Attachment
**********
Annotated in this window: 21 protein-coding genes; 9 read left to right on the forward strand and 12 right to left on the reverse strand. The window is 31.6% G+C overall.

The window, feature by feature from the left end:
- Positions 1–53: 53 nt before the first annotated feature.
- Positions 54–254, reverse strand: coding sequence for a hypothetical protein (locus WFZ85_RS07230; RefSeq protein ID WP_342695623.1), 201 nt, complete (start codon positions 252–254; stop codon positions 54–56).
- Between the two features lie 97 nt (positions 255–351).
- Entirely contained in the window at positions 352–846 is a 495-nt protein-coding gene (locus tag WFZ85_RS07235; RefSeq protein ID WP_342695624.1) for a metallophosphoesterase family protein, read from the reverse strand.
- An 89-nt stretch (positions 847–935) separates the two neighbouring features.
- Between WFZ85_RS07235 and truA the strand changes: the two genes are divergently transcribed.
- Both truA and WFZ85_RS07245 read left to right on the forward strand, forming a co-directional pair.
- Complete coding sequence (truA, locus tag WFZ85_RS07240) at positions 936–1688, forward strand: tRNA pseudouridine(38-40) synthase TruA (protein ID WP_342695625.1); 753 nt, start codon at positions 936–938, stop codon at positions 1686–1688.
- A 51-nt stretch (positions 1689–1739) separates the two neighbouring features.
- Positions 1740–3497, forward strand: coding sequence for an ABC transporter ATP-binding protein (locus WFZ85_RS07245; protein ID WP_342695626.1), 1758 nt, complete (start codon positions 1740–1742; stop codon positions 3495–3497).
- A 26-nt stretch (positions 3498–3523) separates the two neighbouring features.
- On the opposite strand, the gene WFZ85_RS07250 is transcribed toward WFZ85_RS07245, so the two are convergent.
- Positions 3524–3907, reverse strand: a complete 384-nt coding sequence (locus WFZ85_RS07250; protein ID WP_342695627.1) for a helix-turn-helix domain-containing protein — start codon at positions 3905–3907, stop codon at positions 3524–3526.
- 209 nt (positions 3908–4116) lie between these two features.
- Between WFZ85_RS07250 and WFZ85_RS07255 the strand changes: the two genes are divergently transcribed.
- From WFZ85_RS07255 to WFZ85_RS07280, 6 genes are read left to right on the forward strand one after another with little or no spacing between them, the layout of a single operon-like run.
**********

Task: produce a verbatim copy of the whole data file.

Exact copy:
Annotated in this window: 21 protein-coding genes; 9 read left to right on the forward strand and 12 right to left on the reverse strand. The window is 31.6% G+C overall.

The window, feature by feature from the left end:
- Positions 1–53: 53 nt before the first annotated feature.
- Positions 54–254, reverse strand: coding sequence for a hypothetical protein (locus WFZ85_RS07230; RefSeq protein ID WP_342695623.1), 201 nt, complete (start codon positions 252–254; stop codon positions 54–56).
- Between the two features lie 97 nt (positions 255–351).
- Entirely contained in the window at positions 352–846 is a 495-nt protein-coding gene (locus tag WFZ85_RS07235; RefSeq protein ID WP_342695624.1) for a metallophosphoesterase family protein, read from the reverse strand.
- An 89-nt stretch (positions 847–935) separates the two neighbouring features.
- Between WFZ85_RS07235 and truA the strand changes: the two genes are divergently transcribed.
- Both truA and WFZ85_RS07245 read left to right on the forward strand, forming a co-directional pair.
- Complete coding sequence (truA, locus tag WFZ85_RS07240) at positions 936–1688, forward strand: tRNA pseudouridine(38-40) synthase TruA (protein ID WP_342695625.1); 753 nt, start codon at positions 936–938, stop codon at positions 1686–1688.
- A 51-nt stretch (positions 1689–1739) separates the two neighbouring features.
- Positions 1740–3497, forward strand: coding sequence for an ABC transporter ATP-binding protein (locus WFZ85_RS07245; protein ID WP_342695626.1), 1758 nt, complete (start codon positions 1740–1742; stop codon positions 3495–3497).
- A 26-nt stretch (positions 3498–3523) separates the two neighbouring features.
- On the opposite strand, the gene WFZ85_RS07250 is transcribed toward WFZ85_RS07245, so the two are convergent.
- Positions 3524–3907, reverse strand: a complete 384-nt coding sequence (locus WFZ85_RS07250; protein ID WP_342695627.1) for a helix-turn-helix domain-containing protein — start codon at positions 3905–3907, stop codon at positions 3524–3526.
- 209 nt (positions 3908–4116) lie between these two features.
- Between WFZ85_RS07250 and WFZ85_RS07255 the strand changes: the two genes are divergently transcribed.
- From WFZ85_RS07255 to WFZ85_RS07280, 6 genes are read left to right on the forward strand one after another with little or no spacing between them, the layout of a single operon-like run.